From the earliest days, as he did with his hardscrabble Longhorn range cattle, Richard King relentlessly upbred the stallions and mares of the Wild Horse Desert whose descendants would become some of the finest Quarter Horses in the world.
The legendary Kineño vaqueros and many of Captain King’s descendants who have been devoted to the ranching life through the generations have made top quality horses a clear priority on King Ranch.
King Ranch’s Quarter Horse and Thoroughbred programs trace back to Richard King and his son-in-law, Robert Kleberg, Sr., who were constantly searching for better-blooded stallions to upgrade their horse stock. In 1915, Bob Kleberg, King’s grandson, bought OLD SORREL, a colt who became the foundation sire that made King Ranch famous as a breeder of champion Quarter Horses. Every horse on King Ranch is still descendant of OLD SORREL. View our current King Ranch Stallion Pedigrees.
Around the same time, Bob Kleberg also introduced King Ranch to the Sport of Kings. The Thoroughbred breeding program began producing results with victories in stakes races as early as 1936. Learn more about the racing program.
When the American Quarter Horse Association (AQHA) was founded in 1940, the founders agreed that the grand champion of the 1941 Fort Worth Fat Stock Show would be recorded as number one in their stud book. This honor went to King Ranch’s WIMPY, a grandson of OLD SORREL.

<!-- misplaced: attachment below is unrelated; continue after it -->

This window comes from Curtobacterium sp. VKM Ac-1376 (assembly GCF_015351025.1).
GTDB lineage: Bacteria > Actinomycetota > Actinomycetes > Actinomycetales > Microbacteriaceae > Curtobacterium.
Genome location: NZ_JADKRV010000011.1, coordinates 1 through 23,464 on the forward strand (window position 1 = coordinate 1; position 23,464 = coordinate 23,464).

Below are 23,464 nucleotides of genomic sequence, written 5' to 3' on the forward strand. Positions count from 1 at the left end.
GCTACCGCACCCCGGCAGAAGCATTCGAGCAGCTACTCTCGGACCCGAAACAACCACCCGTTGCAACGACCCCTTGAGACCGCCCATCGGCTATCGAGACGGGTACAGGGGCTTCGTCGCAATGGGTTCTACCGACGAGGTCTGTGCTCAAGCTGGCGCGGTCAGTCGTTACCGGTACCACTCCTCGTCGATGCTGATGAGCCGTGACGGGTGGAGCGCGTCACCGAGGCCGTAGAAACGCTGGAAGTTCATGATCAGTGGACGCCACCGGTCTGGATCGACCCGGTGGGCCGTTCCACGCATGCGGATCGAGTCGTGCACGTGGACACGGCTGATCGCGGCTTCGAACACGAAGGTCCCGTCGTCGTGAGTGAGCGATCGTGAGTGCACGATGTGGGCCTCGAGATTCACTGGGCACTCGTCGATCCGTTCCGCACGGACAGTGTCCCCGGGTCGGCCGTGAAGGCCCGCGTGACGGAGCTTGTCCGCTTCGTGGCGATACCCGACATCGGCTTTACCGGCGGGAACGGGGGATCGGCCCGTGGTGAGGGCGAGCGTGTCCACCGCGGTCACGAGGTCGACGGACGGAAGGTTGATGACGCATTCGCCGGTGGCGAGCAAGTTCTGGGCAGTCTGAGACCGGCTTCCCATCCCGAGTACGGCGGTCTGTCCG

The same outstanding qualities found in WIMPY were also passed on to two other descendants of OLD SORREL: MR SAN PEPPY and PEPPY SAN BADGER (Little Peppy). Father, MR SAN PEPPY, and son, PEPPY SAN BADGER, both rose to legendary status as performance horses and sires of great ranch and performance horses.
Besides being a two-time National Cutting Horse Association (NCHA) Open World Champion in 1974 and 1976, MR SAN PEPPY also won the AQHA World Cutting Championship in 1976, becoming the first horse ever to win both titles in the same year. Then, in 1978, he became the first horse to ever win over $l00,000 in open cutting competition. The pinnacle of his career occurred in 1974, when he became the youngest horse ever to be inducted into the NCHA Hall of Fame.
Among other honors, in 1977, PEPPY SAN BADGER won the NCHA Futurity. He followed that with a win in the NCHA Derby in 1978. In 1980, Little Peppy was also inducted into the NCHA Hall of Fame. He topped off his victories by being named the 1980 Reserve World Champion and winning the Open Division of the 1981 NCHA Finals. Besides his accomplishments in cutting competition, Little Peppy was, until recently, the all-time leading sire of NCHA competition cutting horses. His offspring have won in excess of $26,000,000. Both of the these outstanding performers were trained and shown by Buster Welch, another member of the AQHA Hall of Fame.
In 1983, King Ranch purchased DRY DOC to serve as an effective outcross for our traditional blood lines. Buster Welch had won the Futurity on him (defeating his son, Greg Welch, who was riding MR SAN PEPPY at the time). The bloodlines of King Ranch foundation and both of the Peppy’s were crossed on this son of DOC BAR and POCO LENA. In the late 1980s and early 1990s, King Ranch bred heavily to another stallion, CJ SUGAR.
With DRY DOC and CJ SUGAR, King Ranch continued to breed our strong bloodlines to what was performing in arenas, while still being effective for the number one goal: building and maintaining the perfect ranch horse.
Today, every horse on King Ranch is a descendant of OLD SORREL. The bloodlines are still carried through the sires and mares breeding on King Ranch. Every horse on the Ranch goes back to MR SAN PEPPY or PEPPY SAN BADGER. King Ranch is continuing these bloodlines today and breeding a horse that can rope, cut, ride, and work in any terrain.